Sort value: Large Trees

  • 68935_88_88

    Salix ambigua

    Black Willow

    Synonym: Salix nigra ++++ Preferred habitat: wet soils, bank of rivers and streams, marshes ++++ Foliage/winter appearance: deciduous ++++ Soil conditions: clay, tolerates poor drainage ++++ Light conditions: sun ++++ Plant spacing: 25 to 30 feet ++++ Wildlife value: provides nesting habitat and cover; willows supply browsing food for deer and rabbits; several species of birds use tender willow buds and twigs for food; honeybees are attracted to willows in the spring for their nectar ++++ Note: this tree can be aggressive and can cause problems if it is used inappropriately. This tree can be useful for erosion control in severe situations

    Sort value: Large Trees

  • 92743_88_88

    Sapindus saponaria var. drummondii (Hook. & Arn.) L. D. Benson

    Western Soapberry

    Preferred habitat: fields, edges of woods, along streams ++++ Foliage/winter appearance: deciduous, bright yellow leaves in fall ++++ Soil conditions: loam, clay, well drained ++++ Light conditions: partial to full sun ++++ Plant spacing: 25 to 30 feet ++++ Wildlife value: Hairstreak Butterfly larvae eat foliage ++++ Note: all parts of plant are toxic

    Sort value: Large Trees

  • 05899_88_88

    Zephyranthes drummondii D. Don

    Prairie Lily

    Synonym: Cooperia pedunculata ++++ Preferred habitat: pastures, prairies, woodlands ++++ Foliage/winter appearance: sometimes evergreen ++++ Soil conditions: loam, clay ++++ Light conditions: partial shade to full sun ++++ Plant spacing: 6 to 12 inches ++++ Wildlife value: nectar source ++++ Note: do not be disappointed if they bloom sporadically after rains - that is their nature

    Sort value: Perennials

  • 60529_88_88

    Echinacea sanguinea

    Sanguin Purple Coneflower

    Preferred habitat: prairies, hillsides, pine-hardwood forests ++++ Foliage/winter appearance: mostly dormant in winter ++++ Soil conditions: loam, well drained ++++ Light conditions: partial shade to full sun ++++ Plant spacing: 1 to 2 feet ++++ Wildlife value: a nectar food plant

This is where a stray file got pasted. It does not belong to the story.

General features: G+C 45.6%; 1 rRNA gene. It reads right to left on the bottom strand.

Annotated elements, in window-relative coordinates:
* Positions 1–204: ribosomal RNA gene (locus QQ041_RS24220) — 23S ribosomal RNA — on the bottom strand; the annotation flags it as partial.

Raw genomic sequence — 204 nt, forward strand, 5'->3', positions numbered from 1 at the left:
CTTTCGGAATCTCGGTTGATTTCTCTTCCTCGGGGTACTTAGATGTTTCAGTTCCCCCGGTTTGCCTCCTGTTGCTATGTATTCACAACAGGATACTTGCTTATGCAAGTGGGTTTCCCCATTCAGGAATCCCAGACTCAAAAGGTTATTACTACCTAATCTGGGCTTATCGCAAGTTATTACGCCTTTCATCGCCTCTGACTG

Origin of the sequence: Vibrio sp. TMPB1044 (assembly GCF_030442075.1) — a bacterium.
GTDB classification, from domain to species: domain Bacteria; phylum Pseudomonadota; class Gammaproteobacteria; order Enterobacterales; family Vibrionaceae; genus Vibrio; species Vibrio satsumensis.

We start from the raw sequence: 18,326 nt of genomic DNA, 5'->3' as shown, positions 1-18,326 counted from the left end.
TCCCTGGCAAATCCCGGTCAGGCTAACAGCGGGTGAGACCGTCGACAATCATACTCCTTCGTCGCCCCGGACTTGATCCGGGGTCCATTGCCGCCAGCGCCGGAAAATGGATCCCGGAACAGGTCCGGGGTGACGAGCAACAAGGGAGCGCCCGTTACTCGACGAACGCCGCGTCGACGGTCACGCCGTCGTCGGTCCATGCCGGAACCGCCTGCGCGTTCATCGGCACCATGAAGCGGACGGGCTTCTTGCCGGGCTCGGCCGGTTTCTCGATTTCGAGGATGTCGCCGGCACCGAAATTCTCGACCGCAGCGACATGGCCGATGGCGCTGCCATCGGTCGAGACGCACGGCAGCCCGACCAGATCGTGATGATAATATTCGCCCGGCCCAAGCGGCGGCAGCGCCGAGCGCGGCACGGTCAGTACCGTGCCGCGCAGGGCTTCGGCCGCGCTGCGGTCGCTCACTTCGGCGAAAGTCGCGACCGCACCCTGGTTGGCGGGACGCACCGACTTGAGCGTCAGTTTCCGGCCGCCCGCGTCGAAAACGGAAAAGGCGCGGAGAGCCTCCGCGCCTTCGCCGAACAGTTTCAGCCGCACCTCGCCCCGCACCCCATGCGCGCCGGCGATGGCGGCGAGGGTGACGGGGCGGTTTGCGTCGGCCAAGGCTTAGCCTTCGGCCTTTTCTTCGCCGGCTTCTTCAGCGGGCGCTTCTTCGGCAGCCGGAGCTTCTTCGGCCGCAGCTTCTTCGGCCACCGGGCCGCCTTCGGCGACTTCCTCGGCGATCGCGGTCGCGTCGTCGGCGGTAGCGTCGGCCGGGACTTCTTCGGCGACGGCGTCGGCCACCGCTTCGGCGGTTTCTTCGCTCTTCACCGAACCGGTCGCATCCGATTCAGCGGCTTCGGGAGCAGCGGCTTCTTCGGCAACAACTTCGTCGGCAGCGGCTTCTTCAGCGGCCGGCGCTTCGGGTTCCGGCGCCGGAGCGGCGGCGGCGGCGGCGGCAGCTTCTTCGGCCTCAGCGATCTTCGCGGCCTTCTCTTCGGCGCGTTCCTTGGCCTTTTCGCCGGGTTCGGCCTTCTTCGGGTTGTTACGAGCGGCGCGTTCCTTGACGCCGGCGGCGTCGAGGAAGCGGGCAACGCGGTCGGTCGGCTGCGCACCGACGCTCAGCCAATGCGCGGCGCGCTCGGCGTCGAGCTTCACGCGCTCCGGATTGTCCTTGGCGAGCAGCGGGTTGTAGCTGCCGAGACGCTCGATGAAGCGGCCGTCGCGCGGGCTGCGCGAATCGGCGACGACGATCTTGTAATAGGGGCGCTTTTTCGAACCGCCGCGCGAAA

Sort value: Perennials

  • 22284_88_88

    Helianthus maximiliani

    Maximilian Sunflower

    Preferred habitat: ditches, prairies, swales, depressions ++++ Foliage/winter appearance: dormant in winter ++++ Soil conditions: loam, clay, well drained ++++ Light conditions: partial shade to full sun ++++ Plant spacing: 3 to 4 feet apart ++++ Wildlife value: Seed enjoyed by deer and many species of birds; a nectar and larval food plant for butterflies; attracts these birds: Cardinal, Carolina Chickadee, American Goldfinch, House Finch, Purple Finch, Evening Grosbeak, Blue Jay, Nut Hatches, White-Throated Sparrow, Tufted Titmouse, Rufous-sided Towhee, House Sparrow, Dark-eyed Junco, Mourning Dove, Pine Siskin, Red-winged Black Bird, Scrub Jay, and Red-Bellied and Red-headed Woodpeckers; Silvery Checkerspots and Bordered Patch Butterfly larvae eat leaves.

    Sort value: Perennials

  • 52097_88_88

    Hibiscus laevis

    Halberdleaf Rosemallow

    Synonym: Hibiscus militaris ++++ Preferred habitat: marshes, swamps, wetlands ++++ Foliage/winter appearance: dormant in winter ++++ Soil conditions: loam, clay, tolerates poor drainage ++++ Light conditions: partial shade to full sun ++++ Plant spacing: 3 to 4 feet apart ++++ Wildlife value: Attracts Cloudless Sulphurs; Common Checkered Skipper larvae eat it; hummingbirds also enjoy nectar.

    Sort value: Perennials

  • 80619_88_88

    Iris brevicaulis

    Zigzag Iris

    Preferred habitat: swamps, wet meadows, damp woods, marshes, bottomlands ++++ Foliage/winter appearance: dormant in summer if too dry ++++ Soil conditions: loam, clay, tolerates poor drainage ++++ Light conditions: dappled shade to full sun ++++ Plant spacing: 12 to 18” ++++ Wildlife value: Butterfly larvae like to pupate on irises ++++ Note: plant can be difficult to find; its iris cousins the Louisiana irises will achieve similar results

    Sort value: Perennials

  • 05160_88_88

    Penstemon tenuis

    Sharpsepal Beardtongue

    Preferred habitat: Gulf prairies and marshes ++++ Foliage/winter appearance: evergreen to dormant in winter ++++ Soil conditions: loam, clay, tolerates poor drainage ++++ Light conditions: dappled shade to full sun ++++ Plant spacing: 12 to 15” ++++ Wildlife value: attracts bees ++++ Note: foliage is average looking, but flowers are exquisite. Commonly known as Gulf Coast Penstemon

    Sort value: Perennials

  • 18833_88_88

    Phlox pilosa

    Prairie Phlox